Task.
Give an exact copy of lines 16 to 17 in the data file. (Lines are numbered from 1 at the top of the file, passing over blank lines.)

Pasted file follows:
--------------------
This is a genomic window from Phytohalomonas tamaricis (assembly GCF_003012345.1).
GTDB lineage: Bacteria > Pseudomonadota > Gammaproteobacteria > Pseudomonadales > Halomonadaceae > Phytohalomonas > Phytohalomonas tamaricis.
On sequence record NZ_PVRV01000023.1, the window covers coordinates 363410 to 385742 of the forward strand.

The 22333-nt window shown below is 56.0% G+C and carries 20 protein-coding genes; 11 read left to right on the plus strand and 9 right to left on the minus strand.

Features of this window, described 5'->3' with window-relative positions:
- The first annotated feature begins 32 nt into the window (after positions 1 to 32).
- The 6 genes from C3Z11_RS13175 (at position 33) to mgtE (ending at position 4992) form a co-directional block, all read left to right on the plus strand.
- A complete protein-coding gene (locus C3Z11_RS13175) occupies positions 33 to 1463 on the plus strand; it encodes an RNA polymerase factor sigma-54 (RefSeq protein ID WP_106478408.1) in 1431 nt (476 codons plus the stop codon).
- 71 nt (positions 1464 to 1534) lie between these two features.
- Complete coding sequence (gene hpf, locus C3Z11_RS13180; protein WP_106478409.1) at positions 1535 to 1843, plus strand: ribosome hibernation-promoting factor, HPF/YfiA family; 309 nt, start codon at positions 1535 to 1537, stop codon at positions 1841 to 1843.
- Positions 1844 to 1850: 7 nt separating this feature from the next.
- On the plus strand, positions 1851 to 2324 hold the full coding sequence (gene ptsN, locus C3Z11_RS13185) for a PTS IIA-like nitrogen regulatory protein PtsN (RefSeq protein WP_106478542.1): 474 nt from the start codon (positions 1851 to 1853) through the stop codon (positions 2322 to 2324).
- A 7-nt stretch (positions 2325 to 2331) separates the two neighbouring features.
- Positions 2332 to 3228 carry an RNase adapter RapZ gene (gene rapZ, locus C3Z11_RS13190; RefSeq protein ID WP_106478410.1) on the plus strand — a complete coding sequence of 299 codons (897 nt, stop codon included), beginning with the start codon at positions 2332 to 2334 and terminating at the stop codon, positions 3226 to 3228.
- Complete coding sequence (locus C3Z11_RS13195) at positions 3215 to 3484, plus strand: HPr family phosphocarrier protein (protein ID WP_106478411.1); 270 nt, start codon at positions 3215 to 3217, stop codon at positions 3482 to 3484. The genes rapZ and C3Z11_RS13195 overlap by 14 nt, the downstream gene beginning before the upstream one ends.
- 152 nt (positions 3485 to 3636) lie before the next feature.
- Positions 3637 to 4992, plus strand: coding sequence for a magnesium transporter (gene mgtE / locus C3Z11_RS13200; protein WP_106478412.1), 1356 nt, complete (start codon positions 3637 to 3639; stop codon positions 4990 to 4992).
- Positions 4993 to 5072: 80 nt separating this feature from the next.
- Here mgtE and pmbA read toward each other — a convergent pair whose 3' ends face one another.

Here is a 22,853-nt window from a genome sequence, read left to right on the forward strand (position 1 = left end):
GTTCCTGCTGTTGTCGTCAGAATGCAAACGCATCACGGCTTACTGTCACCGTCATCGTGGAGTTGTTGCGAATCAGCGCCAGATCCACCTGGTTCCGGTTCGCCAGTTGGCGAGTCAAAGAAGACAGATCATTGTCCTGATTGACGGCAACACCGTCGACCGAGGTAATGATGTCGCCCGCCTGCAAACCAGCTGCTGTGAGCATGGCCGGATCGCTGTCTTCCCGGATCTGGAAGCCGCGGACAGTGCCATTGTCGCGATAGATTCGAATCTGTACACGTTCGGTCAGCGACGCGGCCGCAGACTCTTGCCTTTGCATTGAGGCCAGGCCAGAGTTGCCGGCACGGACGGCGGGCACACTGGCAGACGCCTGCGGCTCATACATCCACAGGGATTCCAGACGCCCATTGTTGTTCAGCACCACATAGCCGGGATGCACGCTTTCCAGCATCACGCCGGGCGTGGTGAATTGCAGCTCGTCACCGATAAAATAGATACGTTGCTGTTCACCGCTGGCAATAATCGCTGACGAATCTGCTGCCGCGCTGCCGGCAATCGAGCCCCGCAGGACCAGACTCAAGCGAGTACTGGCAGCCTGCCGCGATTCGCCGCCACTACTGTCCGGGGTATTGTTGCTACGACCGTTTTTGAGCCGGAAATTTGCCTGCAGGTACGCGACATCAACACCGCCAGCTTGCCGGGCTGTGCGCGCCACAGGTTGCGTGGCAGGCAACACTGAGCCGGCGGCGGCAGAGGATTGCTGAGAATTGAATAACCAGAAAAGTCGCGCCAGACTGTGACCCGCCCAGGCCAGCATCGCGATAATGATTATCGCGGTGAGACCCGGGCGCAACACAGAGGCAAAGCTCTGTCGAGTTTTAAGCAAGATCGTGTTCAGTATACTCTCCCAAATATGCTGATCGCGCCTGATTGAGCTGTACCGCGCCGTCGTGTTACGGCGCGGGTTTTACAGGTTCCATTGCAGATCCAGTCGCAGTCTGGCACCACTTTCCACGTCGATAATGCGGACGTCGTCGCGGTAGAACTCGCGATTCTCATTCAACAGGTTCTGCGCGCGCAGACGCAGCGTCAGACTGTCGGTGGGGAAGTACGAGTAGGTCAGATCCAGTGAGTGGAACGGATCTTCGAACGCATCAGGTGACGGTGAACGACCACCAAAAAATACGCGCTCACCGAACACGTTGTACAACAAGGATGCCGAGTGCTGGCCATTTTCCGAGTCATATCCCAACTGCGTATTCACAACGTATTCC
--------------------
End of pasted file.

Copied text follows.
- 152 nt (positions 3485 to 3636) lie before the next feature.
- Positions 3637 to 4992, plus strand: coding sequence for a magnesium transporter (gene mgtE / locus C3Z11_RS13200; protein WP_106478412.1), 1356 nt, complete (start codon positions 3637 to 3639; stop codon positions 4990 to 4992).